Straight Outta Compton: What Is Reality?
“Silence is our enemy. Sound is our weapon.” – Janelle Monáe
Going into Straight Outta Compton, I brought with me the soundtrack of my youth. I never possessed an encyclopedic knowledge of hip hop as a genre. It was all background noise. It was in the veins of those around me, and pulsating through the streets. As we waited for the morning bell, a group of my classmates would be rapping alongside Missy Elliot, Nas, Snoop Dogg, Diddy (Puff Daddy/Puff/Puffy/P Diddy), Eve, Eminem and so on the school steps. That was the norm. It wasn’t until I attended a predominately white high school that I noticed how much of a culture hip hop was. It wasn’t until I was older and granted the gift of context that I understood what it meant. It was more than entertainment but a way of life for people. People who looked like me but whose experiences I didn’t completely inhabit.
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From start to finish, I was sucked into the story of a group of young black men who played a big part in shaping the history of rap music. What made N.W.A. interesting as a group was their hardcore rhymes, their reality living in Compton, and helped usher in the subgenre of gangster rap. Director F. Gary Gray did a phenomenal job in using the music to build a timeline and create a narrative from the forming of the group (“Boyz In Da Hood“), to police harassing the group outside of the studio (“Fuck Tha Police“). I couldn’t help but feel invested in the history the story represented and the talent behind it aided in that. Jason Mitchell’s performance as Eazy-E was a standout and the others held more their own on screen too. Ice Cube’s son, O’Shea Jackson Jr., was a complete surprise, especially given that it’s his first film (he looks eerily like his father down to Cube’s signature smirk).
The film is so timely because black people are being targeted by the police more than ever, and subjected to the brutality we’ve seen in instances like Ferguson. In the first scene with Eazy-E, the police use a battering ram as part of a raid that ends up destroying a house and literally knocking a woman out. According to some, like Selma director Ava DuVernay, that scene may seem bizarre but it was a reality to many in Compton and surrounding areas at the time.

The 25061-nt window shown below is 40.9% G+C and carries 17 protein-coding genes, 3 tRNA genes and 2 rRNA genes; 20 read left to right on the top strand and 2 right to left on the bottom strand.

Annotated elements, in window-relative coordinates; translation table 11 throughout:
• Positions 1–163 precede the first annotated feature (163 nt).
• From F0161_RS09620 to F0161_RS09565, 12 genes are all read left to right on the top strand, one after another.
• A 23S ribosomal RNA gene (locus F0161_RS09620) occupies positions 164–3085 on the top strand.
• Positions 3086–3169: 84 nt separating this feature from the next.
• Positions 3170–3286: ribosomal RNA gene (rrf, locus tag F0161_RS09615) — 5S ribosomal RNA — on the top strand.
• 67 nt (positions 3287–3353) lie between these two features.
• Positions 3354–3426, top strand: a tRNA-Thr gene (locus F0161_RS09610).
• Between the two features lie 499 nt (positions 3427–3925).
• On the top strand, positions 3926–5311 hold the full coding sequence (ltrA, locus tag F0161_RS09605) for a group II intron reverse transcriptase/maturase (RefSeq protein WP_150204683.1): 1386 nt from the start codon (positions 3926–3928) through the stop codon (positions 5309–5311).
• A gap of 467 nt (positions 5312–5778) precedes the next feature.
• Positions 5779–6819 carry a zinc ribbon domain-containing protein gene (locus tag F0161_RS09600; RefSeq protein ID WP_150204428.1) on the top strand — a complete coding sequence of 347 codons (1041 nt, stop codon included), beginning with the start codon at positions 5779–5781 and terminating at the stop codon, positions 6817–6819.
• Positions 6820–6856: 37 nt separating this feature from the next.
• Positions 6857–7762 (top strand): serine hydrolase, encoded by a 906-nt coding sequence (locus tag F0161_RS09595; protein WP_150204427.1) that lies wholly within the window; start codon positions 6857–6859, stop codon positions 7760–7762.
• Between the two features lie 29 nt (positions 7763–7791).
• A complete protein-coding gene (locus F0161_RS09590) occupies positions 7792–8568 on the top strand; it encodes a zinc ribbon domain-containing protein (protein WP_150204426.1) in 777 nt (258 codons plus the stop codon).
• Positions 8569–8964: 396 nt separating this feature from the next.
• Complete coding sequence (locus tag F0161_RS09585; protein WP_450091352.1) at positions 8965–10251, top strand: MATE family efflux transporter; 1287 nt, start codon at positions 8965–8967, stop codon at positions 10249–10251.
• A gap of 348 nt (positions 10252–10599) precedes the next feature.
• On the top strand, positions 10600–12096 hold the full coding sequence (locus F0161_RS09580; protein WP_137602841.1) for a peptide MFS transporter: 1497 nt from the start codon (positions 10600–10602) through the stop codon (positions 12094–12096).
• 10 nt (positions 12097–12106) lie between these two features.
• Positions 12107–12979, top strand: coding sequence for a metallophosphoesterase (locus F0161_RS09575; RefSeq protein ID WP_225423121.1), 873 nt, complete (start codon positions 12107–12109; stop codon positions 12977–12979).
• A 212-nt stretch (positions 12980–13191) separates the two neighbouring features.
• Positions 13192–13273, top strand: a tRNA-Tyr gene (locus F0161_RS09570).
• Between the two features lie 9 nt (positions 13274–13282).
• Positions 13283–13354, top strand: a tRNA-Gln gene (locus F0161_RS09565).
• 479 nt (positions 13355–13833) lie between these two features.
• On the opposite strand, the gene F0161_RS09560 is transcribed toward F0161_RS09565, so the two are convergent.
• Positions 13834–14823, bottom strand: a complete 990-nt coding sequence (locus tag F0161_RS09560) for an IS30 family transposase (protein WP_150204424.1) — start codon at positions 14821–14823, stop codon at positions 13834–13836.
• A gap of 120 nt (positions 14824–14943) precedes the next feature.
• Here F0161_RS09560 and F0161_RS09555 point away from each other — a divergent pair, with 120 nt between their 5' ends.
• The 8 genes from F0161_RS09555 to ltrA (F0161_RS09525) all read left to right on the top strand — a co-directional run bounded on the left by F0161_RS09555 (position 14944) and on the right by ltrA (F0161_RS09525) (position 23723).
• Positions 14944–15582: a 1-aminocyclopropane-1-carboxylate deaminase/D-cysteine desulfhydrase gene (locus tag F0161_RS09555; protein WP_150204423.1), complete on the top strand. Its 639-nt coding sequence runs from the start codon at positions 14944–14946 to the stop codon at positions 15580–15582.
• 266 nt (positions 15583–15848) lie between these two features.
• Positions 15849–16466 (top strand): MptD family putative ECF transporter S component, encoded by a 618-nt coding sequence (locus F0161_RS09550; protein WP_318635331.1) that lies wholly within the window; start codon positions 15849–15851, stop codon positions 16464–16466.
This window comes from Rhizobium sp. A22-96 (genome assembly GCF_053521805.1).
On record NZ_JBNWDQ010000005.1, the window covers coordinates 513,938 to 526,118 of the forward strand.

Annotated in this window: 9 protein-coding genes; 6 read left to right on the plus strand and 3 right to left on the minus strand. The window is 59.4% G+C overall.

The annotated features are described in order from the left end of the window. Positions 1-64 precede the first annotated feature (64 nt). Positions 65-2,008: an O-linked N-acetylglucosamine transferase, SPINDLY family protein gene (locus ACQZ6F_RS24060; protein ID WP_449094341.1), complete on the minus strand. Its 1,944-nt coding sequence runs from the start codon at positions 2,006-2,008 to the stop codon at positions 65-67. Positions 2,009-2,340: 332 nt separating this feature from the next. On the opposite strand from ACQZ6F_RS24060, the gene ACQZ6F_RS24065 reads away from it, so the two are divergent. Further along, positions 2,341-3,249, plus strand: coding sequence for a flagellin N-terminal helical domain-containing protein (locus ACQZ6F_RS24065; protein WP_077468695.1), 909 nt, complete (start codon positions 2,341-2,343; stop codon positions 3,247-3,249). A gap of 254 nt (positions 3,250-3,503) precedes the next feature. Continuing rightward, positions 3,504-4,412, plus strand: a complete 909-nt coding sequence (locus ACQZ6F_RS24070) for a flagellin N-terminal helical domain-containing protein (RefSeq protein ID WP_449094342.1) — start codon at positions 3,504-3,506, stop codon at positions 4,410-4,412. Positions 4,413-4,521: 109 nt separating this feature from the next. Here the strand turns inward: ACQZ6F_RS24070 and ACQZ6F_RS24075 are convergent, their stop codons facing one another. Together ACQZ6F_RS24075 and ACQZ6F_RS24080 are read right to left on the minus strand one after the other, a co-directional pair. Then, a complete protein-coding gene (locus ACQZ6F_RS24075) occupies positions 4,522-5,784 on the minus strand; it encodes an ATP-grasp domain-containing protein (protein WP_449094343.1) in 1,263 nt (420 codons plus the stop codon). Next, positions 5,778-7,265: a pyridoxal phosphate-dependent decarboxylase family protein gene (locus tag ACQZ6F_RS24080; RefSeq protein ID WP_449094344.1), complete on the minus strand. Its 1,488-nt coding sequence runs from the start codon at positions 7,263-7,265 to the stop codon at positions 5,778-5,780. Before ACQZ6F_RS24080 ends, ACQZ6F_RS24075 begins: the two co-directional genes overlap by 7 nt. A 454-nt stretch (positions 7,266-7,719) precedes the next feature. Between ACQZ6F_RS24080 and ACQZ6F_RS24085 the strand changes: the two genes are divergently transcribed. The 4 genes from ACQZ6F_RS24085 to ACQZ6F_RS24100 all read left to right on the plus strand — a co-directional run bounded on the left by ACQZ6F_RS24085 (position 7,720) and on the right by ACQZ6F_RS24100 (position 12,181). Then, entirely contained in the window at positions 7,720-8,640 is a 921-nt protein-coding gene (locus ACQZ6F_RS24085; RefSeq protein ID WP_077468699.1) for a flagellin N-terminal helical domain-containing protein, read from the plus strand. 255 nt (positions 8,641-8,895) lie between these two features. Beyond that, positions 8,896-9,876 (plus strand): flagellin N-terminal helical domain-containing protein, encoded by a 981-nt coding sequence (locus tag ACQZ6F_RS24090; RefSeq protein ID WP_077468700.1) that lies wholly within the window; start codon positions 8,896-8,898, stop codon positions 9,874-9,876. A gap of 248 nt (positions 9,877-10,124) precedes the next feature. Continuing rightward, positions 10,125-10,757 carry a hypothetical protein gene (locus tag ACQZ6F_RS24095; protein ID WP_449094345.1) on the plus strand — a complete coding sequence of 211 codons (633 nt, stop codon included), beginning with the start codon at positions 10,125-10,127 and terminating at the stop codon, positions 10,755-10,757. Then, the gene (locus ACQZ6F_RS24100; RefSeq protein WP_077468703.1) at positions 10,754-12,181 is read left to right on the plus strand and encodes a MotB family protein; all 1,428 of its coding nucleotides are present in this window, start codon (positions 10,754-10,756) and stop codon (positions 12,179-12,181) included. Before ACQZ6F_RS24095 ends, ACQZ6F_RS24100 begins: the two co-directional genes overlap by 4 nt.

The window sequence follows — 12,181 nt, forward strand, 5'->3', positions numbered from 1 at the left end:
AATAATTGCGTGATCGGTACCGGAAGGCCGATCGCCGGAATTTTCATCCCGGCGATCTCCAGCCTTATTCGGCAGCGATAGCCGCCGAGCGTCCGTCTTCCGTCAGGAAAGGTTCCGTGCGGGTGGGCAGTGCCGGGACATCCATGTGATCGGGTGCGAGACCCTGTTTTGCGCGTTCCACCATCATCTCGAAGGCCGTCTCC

I saw the militarized Batterrams again. Rolling up our streets like invaders in a war. My friend asked, “Is that real?” Yep. That happened.
— Ava DuVernay (@AVAETC) August 16, 2015
The film also featured the Rodney King beating and the subsequent trial and how it affected the group and the community, and the resulting famous L.A. Riots after the acquittal of two white police officers. It’s hard to watch that and not recognize history repeating itself.
Oppression of the black community is nothing new and there were many scenes that highlight this in the film: random stops by police, unwarranted pat downs, and even the threat of arrest (and the eventual arrest) for lyrics that were seen as inciting violence against the police (“Fuck Tha Police“). The talked-about Detroit show in which the arrest of the group occurred was probably the best scene in the film and the aftermath was even more interesting. The group denied the charge of “inciting violence” during a press conference and retorted that they were just talking about their reality.
Reality is an interesting thing about films like these. Eazy-E, Dr. Dre, and Ice Cube got the bulk of the storytelling which makes a lot of sense since Dr. Dre, Ice Cube, and Eazy-E’s widow, Tomica Woods-Wright, produced the film. The other founding members of N.W.A.— MC Ren, DJ Yella, and D.O.C.—were given less screen time as a result, and Arabian Prince just a passing glance.
A lot of the group’s history was ignored, including the beating of Dee Barnes, and people who played a part in the group’s success: